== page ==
Every day, Watch This offers staff recommendations inspired by a new movie coming out that week. This week: It’s the final week of the year, so we’re dispensing with themes and just recommending some movies we love.
Xenophon’s Anabasis, from which Sol Yurick’s 1965 novel The Warriors is adapted, is an ostensible history with all the qualities of a myth. In turn, Walter Hill, working from Yurick’s initial adaptation of Anabasis, creates a fancifully gritty alternate universe New York City, transposing and downscaling the journey of the Ten Thousand to the post-Civil Rights movement late-1970s. The Persian king is replaced by a Cyrus equal parts Martin Luther King, Jr., Malcolm X, and Jesus Christ, a Grammercy-based gang leader who seeks to unite the gangs of all five boroughs as a political bloc against police oppression. “Caaaaaan youuuu dig iiiiiiit?” he asks them. And most of them can; for one brief moment of solidarity, it looks as though Cyrus’ vision might be realized, until he’s shot through the heart by a gang that has smuggled a gun in.
The Warriors, the film’s protagonists, are blamed for the assassination in the ensuing confusion. They are thus faced with making their way from the Bronx, one end of New York City, to their home Coney Island turf, the literal other end, with every gang in the city and the cops on their trail. The idea that this is scaled down from Anabasis is highly questionable, and refuted at every end by the meticulously rendered depictions of class structure in the film. A lot is made of the colorful and wildly theatrical gang uniforms in The Warriors, most notoriously the Baseball Furies, who dress in pinstriped baseball uniforms, wear makeup, and wield bats as weapons, though it’s interesting to note that with very few exceptions, the gangs with the goofiest costumes tend to be from the least destitute neighborhoods of the city (the comparatively flamboyant Furies, for example, hail from Riverside, then as now hardly the depths).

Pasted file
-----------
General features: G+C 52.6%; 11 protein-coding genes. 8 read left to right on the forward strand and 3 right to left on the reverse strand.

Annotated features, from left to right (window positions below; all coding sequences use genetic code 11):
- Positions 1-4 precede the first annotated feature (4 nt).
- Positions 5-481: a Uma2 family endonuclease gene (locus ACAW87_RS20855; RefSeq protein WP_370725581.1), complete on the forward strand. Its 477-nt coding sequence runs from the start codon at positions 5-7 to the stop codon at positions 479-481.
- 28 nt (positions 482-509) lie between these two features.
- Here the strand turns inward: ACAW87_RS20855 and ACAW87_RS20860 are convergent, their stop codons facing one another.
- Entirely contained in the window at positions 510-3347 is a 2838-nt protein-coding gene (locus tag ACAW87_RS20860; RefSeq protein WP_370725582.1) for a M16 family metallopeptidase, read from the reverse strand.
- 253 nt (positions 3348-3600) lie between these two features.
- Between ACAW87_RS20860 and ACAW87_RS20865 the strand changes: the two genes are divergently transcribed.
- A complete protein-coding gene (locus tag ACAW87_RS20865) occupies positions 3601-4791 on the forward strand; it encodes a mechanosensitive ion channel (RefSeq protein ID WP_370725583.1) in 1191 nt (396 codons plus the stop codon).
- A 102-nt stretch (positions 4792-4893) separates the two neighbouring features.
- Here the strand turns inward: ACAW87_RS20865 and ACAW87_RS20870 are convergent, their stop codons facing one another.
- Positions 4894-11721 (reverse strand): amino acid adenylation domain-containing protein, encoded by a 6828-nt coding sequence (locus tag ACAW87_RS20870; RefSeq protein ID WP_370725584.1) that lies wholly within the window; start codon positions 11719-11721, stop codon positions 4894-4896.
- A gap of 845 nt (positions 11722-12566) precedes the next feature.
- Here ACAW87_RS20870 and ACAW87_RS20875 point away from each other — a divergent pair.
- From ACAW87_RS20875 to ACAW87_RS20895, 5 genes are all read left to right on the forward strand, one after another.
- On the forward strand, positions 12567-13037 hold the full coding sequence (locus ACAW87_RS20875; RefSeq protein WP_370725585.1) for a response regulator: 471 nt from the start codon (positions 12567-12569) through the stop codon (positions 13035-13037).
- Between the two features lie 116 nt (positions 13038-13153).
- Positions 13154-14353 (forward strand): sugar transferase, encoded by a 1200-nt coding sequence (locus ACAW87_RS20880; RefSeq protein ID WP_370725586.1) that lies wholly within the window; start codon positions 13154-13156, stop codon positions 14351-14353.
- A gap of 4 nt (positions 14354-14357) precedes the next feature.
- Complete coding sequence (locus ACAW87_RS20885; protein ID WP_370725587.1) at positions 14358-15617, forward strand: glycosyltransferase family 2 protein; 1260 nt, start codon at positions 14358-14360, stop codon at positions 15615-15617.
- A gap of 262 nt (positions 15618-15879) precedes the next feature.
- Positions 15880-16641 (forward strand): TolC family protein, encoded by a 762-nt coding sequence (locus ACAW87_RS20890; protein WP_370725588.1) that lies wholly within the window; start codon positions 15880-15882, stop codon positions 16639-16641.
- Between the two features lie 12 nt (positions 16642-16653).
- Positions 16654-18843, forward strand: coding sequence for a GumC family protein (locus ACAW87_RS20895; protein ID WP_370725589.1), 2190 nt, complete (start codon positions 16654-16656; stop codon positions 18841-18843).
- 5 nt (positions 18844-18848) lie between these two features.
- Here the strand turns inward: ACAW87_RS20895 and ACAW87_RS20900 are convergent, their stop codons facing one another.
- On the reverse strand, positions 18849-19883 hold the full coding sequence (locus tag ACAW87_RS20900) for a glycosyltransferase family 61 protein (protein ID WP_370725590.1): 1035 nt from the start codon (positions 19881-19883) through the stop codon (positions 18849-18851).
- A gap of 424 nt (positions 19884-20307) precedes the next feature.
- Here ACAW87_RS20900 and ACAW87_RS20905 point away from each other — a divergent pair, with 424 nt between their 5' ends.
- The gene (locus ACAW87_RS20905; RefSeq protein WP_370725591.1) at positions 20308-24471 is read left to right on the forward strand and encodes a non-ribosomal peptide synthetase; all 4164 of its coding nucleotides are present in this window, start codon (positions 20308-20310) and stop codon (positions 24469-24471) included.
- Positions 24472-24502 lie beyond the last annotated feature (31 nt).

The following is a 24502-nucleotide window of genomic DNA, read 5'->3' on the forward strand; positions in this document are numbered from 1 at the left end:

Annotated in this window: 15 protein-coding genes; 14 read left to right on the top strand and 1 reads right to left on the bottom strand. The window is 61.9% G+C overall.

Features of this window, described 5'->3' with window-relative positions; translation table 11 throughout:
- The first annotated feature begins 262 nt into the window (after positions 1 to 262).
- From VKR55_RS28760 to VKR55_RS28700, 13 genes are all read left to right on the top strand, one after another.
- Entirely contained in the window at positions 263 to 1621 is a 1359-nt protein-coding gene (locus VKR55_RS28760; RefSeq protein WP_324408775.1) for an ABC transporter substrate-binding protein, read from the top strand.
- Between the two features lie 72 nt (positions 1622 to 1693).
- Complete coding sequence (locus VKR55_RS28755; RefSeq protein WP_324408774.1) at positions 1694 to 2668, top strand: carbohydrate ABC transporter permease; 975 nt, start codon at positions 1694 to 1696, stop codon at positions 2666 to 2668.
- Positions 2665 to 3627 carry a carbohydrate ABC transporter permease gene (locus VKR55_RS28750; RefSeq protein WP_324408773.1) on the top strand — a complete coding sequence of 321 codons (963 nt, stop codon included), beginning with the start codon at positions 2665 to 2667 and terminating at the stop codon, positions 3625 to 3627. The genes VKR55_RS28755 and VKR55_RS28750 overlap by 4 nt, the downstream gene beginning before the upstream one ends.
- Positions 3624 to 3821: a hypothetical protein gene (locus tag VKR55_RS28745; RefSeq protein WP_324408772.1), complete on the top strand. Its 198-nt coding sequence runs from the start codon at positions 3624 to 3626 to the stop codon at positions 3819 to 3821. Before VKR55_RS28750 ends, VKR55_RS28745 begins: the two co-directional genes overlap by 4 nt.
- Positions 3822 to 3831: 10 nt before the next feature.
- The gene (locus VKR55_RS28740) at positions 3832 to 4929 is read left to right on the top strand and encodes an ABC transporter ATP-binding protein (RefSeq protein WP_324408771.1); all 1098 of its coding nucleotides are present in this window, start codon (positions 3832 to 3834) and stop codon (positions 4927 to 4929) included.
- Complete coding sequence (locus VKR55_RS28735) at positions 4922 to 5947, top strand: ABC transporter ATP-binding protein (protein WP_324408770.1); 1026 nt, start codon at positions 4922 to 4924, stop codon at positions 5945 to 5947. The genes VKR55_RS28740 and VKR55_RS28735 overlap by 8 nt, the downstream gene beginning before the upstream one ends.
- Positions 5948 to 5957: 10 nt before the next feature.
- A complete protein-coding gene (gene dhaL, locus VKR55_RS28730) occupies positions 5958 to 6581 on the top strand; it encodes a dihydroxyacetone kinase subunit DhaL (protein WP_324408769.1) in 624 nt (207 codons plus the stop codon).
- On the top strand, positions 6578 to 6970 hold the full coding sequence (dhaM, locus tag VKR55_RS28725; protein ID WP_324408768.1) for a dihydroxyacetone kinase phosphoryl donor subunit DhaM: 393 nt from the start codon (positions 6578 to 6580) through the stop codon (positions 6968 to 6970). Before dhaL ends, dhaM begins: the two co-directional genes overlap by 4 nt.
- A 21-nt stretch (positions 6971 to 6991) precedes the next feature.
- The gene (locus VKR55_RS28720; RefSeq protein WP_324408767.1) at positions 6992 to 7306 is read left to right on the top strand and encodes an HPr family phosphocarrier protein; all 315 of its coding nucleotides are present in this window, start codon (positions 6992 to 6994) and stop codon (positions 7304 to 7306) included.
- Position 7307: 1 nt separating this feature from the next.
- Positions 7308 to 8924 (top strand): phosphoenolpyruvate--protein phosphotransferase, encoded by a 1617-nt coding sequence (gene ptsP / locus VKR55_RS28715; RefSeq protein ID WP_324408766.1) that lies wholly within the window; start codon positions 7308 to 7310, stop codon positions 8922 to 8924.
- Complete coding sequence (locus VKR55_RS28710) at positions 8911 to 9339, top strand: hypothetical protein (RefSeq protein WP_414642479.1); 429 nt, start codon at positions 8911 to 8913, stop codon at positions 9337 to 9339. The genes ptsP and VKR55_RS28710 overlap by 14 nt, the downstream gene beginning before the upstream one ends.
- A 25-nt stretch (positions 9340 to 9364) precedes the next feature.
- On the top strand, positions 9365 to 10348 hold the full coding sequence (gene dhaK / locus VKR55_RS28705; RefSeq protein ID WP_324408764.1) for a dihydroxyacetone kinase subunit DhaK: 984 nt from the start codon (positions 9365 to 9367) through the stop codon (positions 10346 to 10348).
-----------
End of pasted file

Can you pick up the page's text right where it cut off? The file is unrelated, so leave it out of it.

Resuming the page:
The Warriors, whose flash is mainly in posture and deed, are portrayed as relative innocents in their journey through the city, unfamiliar even with large parts of the subway map (which can also be read as a joke on the way the movie tosses geographic accuracy out the window for the sake of drama in plotting the Warriors’ subway route). The subway features heavily in the story, being the one means of travel open to anyone (especially at 1979’s fare of 50 cents), and lends itself aesthetically to the film’s insistence on regarding the gritty as beautiful. Hill and cinematographer Andrew Laszlo use the diagonals of subway rails, trains, and pillars to slash through the screen, both perpetuating the forward momentum of the Warriors’ journey and recalling the swords of the Ten Thousand. The amount of composition done within frame calls back to another element introduced by Yurick and realized fully by Hill and Laszlo, the heavy influence of comic books. One disastrous re-release of The Warriors on home video, now thankfully suppressed, foregrounded this influence even more, by dissolving the action to literal drawn and lettered comic panels, a jarring and redundant touch.
Linking comics with classical mythology is a common enough thing, so rather than belabor the link itself it should be noted that The Warriors is the best and most direct means to do so. It has the literary and historical context to be a rich viewing. Additionally, as Pauline Kael put it in a comparison to Blackboard Jungle, “The Warriors is like visual rock,” which is an apt way of getting across how it’s constructed in simple, loud riffs, adorned with theatrical flourishes, preoccupied with both swagger and mythology, and ultimately a brief, exhilarating burst of pure energy.
Availability: The Warriors is available on Blu-ray and DVD from Amazon, Netflix, and possibly your local video store/library. It’s also currently streaming on Netflix.